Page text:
Tied to the Rails

We begin this week with a tragedy. No, not Jon and Kate’s divorce. No, not Ed McMahon, either. A D.C. Metro train jumped its tracks yesterday. METAPOR ALERT!

Already, President Obama is keeping an eye on what else might derail.

Let’s start with healthcare. The hospitals, doctors, and insurers are all aboard, but the price tag has fueled a mounting GOP criticism of Team Obama. Is the tiny GOP remnant on Capitol Hill yet powerful enough to stop this speeding locomotive? You betcha.

Congress is slated to begin sifting the specifics this week. Enough blue dogs are on the fence that the White House will have to do some courting, even if the House bill little resembles his requests.

Here’s the Blog’s take: for decades, we have been committing fiscal child abuse. The debts we continue to grow have implications for the security and health of Americans yet unborn. But we gotta, hafta, needta fix the healthcare system. If Congress can’t come up with something that will do the job, we need a new Congress.

As pressing and dire as healthcare reform is, the primary topic at this morning’s presidential presser was the Islamic Republic. Iran’s ruling clerics (some of them, anyway) began blaming the U.S. last week for the continuing protests over their recent presidential election.

Here’s why: protesters were mainly using Twitter to organize rallies. Twitter was supposed to shut down for maintenance one night last week. The State Department—broken arm and all—called the Twitter folks and asked if they’d stay online to help out the protesters.

Naturally, Iran’s leadership didn’t take kindly to that. Now, since we’re getting blamed anyway, the White House finally began putting direct pressure on Iran.

The past week’s events make Iran’s rulers look silly, and the U.S.—not to mention the Blog—doesn’t mind that one bit. This is a country that shoots protesters, tells women how to dress and what to do, that espouses bigotry and narrow-mindedness. But as always, dear reader, you must watch what Iran’s rulers do, and not heed what they say.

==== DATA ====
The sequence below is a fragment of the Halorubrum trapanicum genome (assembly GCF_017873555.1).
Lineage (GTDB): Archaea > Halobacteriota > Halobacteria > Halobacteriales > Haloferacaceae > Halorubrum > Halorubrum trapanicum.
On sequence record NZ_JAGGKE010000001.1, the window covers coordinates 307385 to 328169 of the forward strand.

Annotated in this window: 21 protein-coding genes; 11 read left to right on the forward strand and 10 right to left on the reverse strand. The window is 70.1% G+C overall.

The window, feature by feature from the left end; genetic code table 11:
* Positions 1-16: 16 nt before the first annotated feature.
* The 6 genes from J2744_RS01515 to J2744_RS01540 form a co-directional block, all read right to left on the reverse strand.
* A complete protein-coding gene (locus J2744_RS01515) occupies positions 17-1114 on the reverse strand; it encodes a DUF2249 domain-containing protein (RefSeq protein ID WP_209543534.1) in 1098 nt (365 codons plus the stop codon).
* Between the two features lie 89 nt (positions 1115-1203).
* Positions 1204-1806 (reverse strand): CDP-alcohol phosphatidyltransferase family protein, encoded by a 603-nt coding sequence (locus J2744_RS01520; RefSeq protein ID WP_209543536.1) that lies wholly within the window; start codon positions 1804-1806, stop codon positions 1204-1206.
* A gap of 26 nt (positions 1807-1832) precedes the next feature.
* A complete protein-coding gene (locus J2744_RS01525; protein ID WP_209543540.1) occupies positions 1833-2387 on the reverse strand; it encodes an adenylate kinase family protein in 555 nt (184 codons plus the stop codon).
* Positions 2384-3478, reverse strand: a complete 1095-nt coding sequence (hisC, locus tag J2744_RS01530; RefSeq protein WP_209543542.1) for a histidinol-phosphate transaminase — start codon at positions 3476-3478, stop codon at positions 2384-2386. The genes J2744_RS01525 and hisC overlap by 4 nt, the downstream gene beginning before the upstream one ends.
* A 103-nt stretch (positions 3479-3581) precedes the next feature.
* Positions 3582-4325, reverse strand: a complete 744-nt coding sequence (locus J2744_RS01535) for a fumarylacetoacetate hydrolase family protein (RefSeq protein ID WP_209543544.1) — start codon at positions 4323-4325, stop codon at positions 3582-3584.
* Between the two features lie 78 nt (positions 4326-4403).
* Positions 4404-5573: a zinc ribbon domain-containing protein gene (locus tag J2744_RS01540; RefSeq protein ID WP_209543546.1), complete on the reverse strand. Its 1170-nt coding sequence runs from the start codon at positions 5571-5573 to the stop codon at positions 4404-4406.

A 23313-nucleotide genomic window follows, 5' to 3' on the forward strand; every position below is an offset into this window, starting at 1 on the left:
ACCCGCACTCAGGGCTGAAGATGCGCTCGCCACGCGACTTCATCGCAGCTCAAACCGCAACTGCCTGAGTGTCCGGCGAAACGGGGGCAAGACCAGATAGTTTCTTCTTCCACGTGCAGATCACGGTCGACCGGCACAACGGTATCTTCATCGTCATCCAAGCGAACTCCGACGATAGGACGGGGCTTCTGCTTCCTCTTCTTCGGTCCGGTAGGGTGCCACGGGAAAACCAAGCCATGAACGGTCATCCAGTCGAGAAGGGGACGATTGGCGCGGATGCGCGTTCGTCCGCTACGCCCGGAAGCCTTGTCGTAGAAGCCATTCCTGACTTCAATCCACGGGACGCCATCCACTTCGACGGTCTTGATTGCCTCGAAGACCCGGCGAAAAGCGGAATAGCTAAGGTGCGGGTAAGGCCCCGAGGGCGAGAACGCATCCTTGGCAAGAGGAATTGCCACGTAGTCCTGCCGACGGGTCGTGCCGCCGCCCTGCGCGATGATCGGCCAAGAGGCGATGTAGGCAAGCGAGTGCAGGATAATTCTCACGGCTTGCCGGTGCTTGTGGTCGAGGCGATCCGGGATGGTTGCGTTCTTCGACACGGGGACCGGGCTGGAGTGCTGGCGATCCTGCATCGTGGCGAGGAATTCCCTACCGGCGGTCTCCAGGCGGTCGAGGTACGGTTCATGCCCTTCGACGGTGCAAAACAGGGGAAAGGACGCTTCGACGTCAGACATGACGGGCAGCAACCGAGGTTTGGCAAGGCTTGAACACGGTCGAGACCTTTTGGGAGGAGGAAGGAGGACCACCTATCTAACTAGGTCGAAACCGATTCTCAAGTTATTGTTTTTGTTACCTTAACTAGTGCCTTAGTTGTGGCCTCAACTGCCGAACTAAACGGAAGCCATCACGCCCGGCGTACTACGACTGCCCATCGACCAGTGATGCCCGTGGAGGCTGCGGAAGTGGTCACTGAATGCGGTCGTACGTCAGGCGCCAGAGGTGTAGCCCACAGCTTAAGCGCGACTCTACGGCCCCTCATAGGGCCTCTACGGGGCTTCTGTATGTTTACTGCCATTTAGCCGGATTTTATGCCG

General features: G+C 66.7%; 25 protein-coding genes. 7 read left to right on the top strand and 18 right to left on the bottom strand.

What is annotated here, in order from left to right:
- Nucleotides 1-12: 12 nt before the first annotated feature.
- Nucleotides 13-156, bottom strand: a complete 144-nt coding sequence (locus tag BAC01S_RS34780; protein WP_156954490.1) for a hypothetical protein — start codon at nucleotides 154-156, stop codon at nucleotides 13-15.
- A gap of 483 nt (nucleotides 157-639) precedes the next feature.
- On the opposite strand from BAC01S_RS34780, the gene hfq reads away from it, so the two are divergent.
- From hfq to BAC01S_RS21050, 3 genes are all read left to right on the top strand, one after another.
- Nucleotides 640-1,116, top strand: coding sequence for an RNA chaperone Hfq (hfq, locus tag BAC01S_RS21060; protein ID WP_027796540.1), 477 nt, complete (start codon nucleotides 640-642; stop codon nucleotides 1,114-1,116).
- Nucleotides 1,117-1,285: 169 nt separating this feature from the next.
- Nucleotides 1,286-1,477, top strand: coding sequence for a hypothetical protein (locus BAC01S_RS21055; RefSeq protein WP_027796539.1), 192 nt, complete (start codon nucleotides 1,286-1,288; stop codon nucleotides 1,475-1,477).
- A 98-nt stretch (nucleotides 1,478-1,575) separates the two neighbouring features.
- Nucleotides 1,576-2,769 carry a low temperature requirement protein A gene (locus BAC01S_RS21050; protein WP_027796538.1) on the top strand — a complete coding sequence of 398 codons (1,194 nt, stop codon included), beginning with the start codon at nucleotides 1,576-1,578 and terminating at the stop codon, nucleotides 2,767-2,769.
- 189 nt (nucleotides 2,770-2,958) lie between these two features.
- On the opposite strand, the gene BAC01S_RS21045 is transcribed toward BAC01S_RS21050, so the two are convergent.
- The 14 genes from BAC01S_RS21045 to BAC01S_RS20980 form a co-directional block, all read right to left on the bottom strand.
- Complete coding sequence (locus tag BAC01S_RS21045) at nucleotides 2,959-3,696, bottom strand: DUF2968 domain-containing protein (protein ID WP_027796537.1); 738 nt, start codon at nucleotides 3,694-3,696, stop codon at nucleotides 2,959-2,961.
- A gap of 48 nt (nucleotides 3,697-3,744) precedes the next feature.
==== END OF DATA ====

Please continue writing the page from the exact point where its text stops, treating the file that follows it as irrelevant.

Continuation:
And despite tough talk, the Supreme Council is struggling with hard questions about democracy, human rights, and how government should work. They have ordered an official inquiry into the results and even admitted irregularities at the ballot box, atypical behavior for an autocracy.

So which will win out: popular sovereignty or religious pedantry? We’ll all have to stay tuned.

Beyond these major headlines, weird stuff keeps happening in politics. As previously mentioned, the Secretary of State has a boo-boo. The governor of South Carolina went missing, then found himself, and said he was just on a hike. And apparently shooting the messenger is now something we do.

It’s a mixed-up world, dear reader.

Top 5

The week’s best political reporting and commentary…

International Herald Tribune: “Iran’s Chinese Lessons” by Philip Bowring.

The New York Times: “A Supreme Leader Loses His Aura as Iranians Flock to the Streets” by Roger Cohen.

Bloomberg News: “Gods in White Coats Hold Key to Health Care Reform” by Margaret Carlson.

The Washington Post: “Public Confidence in Stimulus Plan Ebbs” by Balz and Cohen.

RealClearPolitics: “Hysteria from Right and Left” by Cathy Young.

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